BEGINNING today, smoking has been banned in the Philippines capital after its mayor issued a directive prohibiting the act in all public areas.
According to ABS-CBN News, mayor Joseph Estrada implemented the smoking ban in Manila on Monday, similar to a law applied in Davao City where President Rodrigo Duterte was mayor for two decades.
The report by the local news agency said Estrada, prohibited smoking in public areas in Manila, including the city hall, through City Ordinance 7748.
Those who violate the ordinance faced tough penalties, including being arrested by city hall employees.
As a former longtime smoker, Estrada had kicked the habit after facing health complications and was hospitalised last December after suffering bouts of asthma attacks.
Last year, Duterte proposed a nationwide ban on smoking in public areas and called for the drafting of a new executive order to implement the proposal. The order is still awaiting Duterte’s signature for approval.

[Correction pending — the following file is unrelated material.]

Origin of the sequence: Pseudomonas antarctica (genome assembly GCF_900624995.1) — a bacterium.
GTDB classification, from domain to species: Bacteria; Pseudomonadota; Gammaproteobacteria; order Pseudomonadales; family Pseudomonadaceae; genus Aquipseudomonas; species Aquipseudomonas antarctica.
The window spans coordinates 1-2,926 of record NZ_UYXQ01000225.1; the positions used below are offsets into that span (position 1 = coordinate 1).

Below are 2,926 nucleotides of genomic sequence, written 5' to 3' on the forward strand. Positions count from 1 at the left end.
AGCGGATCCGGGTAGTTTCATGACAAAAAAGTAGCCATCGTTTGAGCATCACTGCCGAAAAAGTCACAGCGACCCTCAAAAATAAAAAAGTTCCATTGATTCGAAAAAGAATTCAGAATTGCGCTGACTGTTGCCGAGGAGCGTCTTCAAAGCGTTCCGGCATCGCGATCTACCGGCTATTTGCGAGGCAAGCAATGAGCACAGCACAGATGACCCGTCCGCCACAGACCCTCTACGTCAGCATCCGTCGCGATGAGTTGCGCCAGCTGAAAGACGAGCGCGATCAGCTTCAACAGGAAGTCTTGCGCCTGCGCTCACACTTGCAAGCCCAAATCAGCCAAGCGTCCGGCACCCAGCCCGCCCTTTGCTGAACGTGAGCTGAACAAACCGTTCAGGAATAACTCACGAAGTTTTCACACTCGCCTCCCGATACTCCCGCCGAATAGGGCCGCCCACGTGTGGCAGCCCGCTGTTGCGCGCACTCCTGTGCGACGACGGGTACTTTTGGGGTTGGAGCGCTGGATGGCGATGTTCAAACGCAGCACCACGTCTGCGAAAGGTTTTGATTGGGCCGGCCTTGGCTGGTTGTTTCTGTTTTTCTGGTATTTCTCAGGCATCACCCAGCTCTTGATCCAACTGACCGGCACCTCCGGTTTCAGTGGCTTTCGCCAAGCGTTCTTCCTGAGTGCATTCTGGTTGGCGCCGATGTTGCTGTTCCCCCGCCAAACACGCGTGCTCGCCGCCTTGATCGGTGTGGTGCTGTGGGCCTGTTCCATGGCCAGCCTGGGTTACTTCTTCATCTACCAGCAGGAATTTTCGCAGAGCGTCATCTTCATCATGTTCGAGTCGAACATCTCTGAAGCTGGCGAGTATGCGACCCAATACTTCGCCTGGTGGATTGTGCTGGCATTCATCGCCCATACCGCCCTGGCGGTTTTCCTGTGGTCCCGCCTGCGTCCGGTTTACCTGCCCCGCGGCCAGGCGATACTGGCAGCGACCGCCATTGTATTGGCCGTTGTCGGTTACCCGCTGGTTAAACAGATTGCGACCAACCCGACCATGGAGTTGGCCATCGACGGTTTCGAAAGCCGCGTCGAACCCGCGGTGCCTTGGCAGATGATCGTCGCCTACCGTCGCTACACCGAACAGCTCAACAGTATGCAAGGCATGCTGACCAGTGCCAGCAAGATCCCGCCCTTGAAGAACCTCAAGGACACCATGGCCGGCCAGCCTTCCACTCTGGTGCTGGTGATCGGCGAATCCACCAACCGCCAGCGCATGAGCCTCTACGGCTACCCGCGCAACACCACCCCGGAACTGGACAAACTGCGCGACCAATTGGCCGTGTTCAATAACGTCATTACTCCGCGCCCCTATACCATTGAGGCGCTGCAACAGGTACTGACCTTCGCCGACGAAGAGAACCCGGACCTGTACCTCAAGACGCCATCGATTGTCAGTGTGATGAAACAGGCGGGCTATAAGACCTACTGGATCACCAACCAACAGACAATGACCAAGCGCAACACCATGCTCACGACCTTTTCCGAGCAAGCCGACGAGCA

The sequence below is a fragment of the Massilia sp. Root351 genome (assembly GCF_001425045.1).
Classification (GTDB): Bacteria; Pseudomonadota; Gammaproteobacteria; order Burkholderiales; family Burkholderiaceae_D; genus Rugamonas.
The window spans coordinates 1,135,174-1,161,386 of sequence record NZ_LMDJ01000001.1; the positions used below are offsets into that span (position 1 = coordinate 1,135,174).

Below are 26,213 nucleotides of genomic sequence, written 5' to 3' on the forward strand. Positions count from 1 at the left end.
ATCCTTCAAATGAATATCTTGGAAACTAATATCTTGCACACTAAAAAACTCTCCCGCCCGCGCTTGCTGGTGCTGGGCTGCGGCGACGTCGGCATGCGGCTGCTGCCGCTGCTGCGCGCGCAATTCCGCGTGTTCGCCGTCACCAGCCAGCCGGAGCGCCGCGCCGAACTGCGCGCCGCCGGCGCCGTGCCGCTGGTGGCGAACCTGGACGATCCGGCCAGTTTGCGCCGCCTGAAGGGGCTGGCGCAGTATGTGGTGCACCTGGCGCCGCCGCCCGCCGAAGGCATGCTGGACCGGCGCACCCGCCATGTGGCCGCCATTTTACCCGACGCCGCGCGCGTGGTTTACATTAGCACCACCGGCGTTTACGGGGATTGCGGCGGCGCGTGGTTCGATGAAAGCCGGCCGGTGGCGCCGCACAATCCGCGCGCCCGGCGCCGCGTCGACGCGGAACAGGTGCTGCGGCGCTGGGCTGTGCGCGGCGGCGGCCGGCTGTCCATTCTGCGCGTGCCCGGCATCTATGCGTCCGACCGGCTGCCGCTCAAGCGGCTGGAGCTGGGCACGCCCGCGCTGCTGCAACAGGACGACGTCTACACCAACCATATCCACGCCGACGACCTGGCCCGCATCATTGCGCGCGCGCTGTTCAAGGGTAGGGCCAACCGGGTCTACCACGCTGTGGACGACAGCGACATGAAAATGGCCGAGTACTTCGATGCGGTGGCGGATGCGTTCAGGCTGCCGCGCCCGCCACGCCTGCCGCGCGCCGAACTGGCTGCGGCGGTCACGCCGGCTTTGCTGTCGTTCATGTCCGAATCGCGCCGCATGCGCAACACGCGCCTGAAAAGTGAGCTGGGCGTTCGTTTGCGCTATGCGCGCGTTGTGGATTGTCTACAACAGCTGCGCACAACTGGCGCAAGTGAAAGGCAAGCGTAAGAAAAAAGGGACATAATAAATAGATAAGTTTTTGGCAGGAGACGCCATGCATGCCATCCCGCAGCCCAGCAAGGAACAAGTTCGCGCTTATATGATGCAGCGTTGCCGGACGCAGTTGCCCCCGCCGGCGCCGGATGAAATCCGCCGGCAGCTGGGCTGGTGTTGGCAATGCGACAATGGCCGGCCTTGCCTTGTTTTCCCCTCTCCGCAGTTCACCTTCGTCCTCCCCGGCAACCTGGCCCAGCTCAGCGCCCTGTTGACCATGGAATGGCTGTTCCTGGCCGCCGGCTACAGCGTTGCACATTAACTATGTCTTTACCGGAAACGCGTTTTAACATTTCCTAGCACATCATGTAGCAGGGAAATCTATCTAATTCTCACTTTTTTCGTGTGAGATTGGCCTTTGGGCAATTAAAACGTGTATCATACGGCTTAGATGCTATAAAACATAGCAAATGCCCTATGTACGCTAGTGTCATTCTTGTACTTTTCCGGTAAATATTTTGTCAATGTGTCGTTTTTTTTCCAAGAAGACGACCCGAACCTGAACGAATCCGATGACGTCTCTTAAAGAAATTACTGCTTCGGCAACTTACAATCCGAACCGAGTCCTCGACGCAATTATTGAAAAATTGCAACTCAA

If approved, the order could see severe fines amounting to thousands of pesos and up to four months jail for offenders.
The places gazetted as non-smoking areas included parks, bus stations, and even vehicles which were categorized as a public space.
Duterte had gone on an aggressive anti-smoking campaign during his time as mayor following his diagnosis with Barrett’s esophagus after many years of smoking.
The president, who is more known for his bloody war on drugs and who was once dubbed ‘The Punisher’ for his alleged role in the deaths of drug suspects, had once reportedly chased down smoking drivers and forced a tourist to swallow a cigarette butt after the visitor defied the smoking ban.
Previously, the president had said he wanted to introduce a liquor ban in public spaces as well as impose a curfew for minors.
According to the World Health Organisation, the tobacco epidemic is one of the biggest public health threats the world has ever faced, killing around 6 million people a year. More than five million of those deaths, according to its estimates, are the result of direct tobacco use, while more than 600,000 are the result of non-smokers being exposed to second-hand smoke.
Nearly 80 percent of the more than one billion smokers worldwide, it said, live in low- and middle-income countries, where the burden of tobacco-related illness and death is heaviest.